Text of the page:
Kimiko Hahn, author of nine books, finds that disparate sources have influenced her work—among them black lung disease, Flaubert’s sex tour, exhumation, and classical Japanese literary/poetic forms. Rarified fields of science prompted her latest poetry collections, Toxic Flora (2010) and Brain Fever (2014), both from W. W. Norton. A new collection, Foreign Bodies, is forthcoming in 2020. Hahn’s honors include a Guggenheim Fellowship, a PEN/Voelcker Award for Poetry, and a Shelley Memorial Award. She is a distinguished professor in the MFA Program in Creative Writing and Literary Translation at Queens College, City University of New York.

Coltrane

Richard Terrill, professor emeritus at Minnesota State University–Mankato, is the author of two collections of poems from the University of Tampa Press, Almost Dark (2010) and Coming Late to Rachmaninoff (2003), the latter a winner of the Minnesota Book Award. He is also the author of two books of creative nonfiction, Fakebook: Improvisations on a Journey Back to Jazz—Terrill plays jazz saxophone—and Saturday Night in Baoding: A China Memoir (University of Arkansas Press), winner of the AWP Prize for Creative Nonfiction. He has been awarded fellowships from the National Endowment for the Arts, the state art boards of Wisconsin and Minnesota, the Jerome Foundation, the MacDowell Colony, and the Bread Loaf Writers’ Conference. His work has appeared in journals such as the Iowa Review, North American Review, River Teeth, New Letters, and Crazyhorse.

I Am Learning

Suzi F. Garcia is an editor at Noemi Press, a CantoMundo Fellow, a Macondista, and a representative for the Latinx Caucus. Her writing has been featured or is forthcoming in The Offing, Vinyl, Fence, and elsewhere.

I’m a Guest at the Wedding of Horowitz’s; Farmers, Muhlenberg County, Kentucky—What They Didn’t Say; Balloon Man; Lakehurst; & Sunset

Edward Wilson’s poems have appeared in the American Poetry Review, Beloit Poetry Journal, The Georgia Review, the Midwest Quarterly, Poetry, Southern Poetry Review, the South Carolina Review, and others. His awards include an individual artist fellowship from the state of Georgia, a Bread Loaf Writers’ Conference Fellowship, and a National Endowment for the Arts Fellowship. He lives in Augusta, Georgia.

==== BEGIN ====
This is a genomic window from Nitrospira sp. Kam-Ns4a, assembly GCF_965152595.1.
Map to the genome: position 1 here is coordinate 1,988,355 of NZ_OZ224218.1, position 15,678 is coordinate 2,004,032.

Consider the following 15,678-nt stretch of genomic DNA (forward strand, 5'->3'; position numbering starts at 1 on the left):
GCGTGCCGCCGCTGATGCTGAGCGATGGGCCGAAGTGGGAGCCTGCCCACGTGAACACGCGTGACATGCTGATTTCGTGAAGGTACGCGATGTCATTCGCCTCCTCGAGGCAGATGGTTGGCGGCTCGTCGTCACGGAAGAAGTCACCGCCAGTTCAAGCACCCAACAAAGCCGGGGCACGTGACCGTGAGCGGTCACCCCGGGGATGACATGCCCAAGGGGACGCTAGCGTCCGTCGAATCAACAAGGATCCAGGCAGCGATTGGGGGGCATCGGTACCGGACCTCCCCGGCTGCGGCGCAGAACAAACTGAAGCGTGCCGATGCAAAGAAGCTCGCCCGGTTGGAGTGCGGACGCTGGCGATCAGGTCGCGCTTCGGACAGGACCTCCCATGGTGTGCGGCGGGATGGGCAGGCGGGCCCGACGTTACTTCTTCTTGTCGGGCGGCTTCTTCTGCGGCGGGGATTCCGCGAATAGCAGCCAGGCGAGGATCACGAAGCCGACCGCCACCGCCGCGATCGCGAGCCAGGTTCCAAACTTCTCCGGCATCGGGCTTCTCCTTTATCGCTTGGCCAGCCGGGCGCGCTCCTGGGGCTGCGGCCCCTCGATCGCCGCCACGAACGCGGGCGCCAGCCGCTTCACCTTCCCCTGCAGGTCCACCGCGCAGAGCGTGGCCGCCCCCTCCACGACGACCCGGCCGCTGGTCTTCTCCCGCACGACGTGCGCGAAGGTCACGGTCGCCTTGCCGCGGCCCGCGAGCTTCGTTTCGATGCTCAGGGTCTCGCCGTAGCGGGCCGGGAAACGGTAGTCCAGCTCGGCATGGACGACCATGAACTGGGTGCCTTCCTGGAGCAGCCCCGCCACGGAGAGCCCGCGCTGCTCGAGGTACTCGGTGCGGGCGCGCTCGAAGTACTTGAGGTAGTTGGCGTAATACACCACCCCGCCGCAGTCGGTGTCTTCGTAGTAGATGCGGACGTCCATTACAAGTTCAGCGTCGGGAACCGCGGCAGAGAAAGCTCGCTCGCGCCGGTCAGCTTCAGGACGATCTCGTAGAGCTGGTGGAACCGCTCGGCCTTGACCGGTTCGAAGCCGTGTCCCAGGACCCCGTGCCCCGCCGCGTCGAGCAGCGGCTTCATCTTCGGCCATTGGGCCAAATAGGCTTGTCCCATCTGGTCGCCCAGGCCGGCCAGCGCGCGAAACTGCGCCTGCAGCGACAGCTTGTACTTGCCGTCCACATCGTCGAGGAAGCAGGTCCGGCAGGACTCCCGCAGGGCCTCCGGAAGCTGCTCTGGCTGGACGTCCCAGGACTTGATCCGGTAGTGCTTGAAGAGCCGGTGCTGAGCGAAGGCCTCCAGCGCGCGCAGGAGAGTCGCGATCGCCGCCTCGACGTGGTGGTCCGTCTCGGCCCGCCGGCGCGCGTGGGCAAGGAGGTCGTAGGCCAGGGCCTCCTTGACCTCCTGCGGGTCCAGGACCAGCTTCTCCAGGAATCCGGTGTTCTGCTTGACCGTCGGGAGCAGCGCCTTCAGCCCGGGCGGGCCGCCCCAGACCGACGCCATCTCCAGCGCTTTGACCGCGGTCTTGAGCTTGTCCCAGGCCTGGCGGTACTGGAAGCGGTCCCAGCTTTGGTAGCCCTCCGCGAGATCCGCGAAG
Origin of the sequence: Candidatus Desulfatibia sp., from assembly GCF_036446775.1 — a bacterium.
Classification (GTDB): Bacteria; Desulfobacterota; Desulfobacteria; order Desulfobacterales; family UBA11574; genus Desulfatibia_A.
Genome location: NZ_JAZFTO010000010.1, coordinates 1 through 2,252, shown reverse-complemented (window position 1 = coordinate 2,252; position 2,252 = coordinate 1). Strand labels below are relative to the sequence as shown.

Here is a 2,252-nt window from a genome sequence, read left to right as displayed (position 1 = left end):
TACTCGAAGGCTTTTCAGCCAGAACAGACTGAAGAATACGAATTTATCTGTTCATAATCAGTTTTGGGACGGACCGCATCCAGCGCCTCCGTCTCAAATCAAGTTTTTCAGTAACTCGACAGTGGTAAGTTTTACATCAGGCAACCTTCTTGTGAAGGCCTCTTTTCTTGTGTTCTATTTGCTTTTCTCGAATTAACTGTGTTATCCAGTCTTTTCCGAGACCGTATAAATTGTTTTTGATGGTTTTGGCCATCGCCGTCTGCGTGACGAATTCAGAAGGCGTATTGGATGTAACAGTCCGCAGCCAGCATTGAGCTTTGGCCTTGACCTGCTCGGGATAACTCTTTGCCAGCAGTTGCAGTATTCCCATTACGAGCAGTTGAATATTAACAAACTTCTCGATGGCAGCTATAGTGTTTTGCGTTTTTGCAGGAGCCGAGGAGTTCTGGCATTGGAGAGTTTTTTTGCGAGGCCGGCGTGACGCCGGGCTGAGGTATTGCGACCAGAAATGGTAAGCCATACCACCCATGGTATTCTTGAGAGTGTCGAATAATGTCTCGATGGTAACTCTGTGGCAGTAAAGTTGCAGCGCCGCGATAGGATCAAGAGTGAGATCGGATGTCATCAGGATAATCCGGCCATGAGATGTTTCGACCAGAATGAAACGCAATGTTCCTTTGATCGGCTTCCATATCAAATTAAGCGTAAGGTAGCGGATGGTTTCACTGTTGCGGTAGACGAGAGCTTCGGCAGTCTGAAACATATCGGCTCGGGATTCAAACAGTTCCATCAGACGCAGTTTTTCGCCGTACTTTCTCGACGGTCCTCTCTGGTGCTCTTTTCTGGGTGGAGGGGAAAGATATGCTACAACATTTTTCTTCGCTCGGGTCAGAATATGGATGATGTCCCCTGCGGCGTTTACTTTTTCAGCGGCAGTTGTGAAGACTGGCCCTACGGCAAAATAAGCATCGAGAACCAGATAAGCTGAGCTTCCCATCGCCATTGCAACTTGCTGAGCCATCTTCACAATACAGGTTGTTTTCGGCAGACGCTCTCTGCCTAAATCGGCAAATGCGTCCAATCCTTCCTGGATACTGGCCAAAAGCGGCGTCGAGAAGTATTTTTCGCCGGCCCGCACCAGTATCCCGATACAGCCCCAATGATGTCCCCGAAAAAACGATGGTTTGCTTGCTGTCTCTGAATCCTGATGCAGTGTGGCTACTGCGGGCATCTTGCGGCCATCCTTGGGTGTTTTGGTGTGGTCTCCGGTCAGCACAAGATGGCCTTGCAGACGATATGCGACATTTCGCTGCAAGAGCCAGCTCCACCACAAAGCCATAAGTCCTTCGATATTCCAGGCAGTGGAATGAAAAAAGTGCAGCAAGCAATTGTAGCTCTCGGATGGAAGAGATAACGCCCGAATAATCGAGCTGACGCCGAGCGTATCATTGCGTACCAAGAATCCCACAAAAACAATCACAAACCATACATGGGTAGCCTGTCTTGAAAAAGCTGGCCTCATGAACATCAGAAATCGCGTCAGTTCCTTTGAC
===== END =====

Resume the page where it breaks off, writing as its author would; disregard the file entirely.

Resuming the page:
This Preparation of All Things Autumnal

Felicia Zamora is the author of the forthcoming Body of Render, winner of the 2018 Benjamin Saltman Award (Red Hen Press, 2020); Of Form & Gather, winner of the 2016 Andrés Montoya Poetry Prize (University of Notre Dame Press, 2017); & in Open, Marvel (Parlor Press, 2018); and Instrument of Gaps (Slope Editions, 2018). She won the 2015 Tomaž Šalamun Prize from Verse, has authored two chapbooks, and was the 2017 Poet Laureate of Fort Collins, Colorado. Her published works may be found or are forthcoming in Alaska Quarterly Review, Crazyhorse, jubilat, Lana Turner, North American Review, Prairie Schooner, The Nation, West Branch, and others. She is the associate poetry editor for Colorado Review, holds an MFA in creative writing from Colorado State University, and is the education programs manager for the Virginia G. Piper Center for Creative Writing at Arizona State University.

Annunciation

Leila Chatti is a Tunisian-American poet and the inaugural Anisfield-Wolf Fellow in Writing and Publishing at Cleveland State University. She is the author of the chapbooks Ebb (New-Generation African Poets Series, Akashic Books) and Tunsiya/Amrikiya, the 2017 Editor’s Selection from Bull City Press. Individually, her poems have appeared in Ploughshares, Tin House, the American Poetry Review, and elsewhere.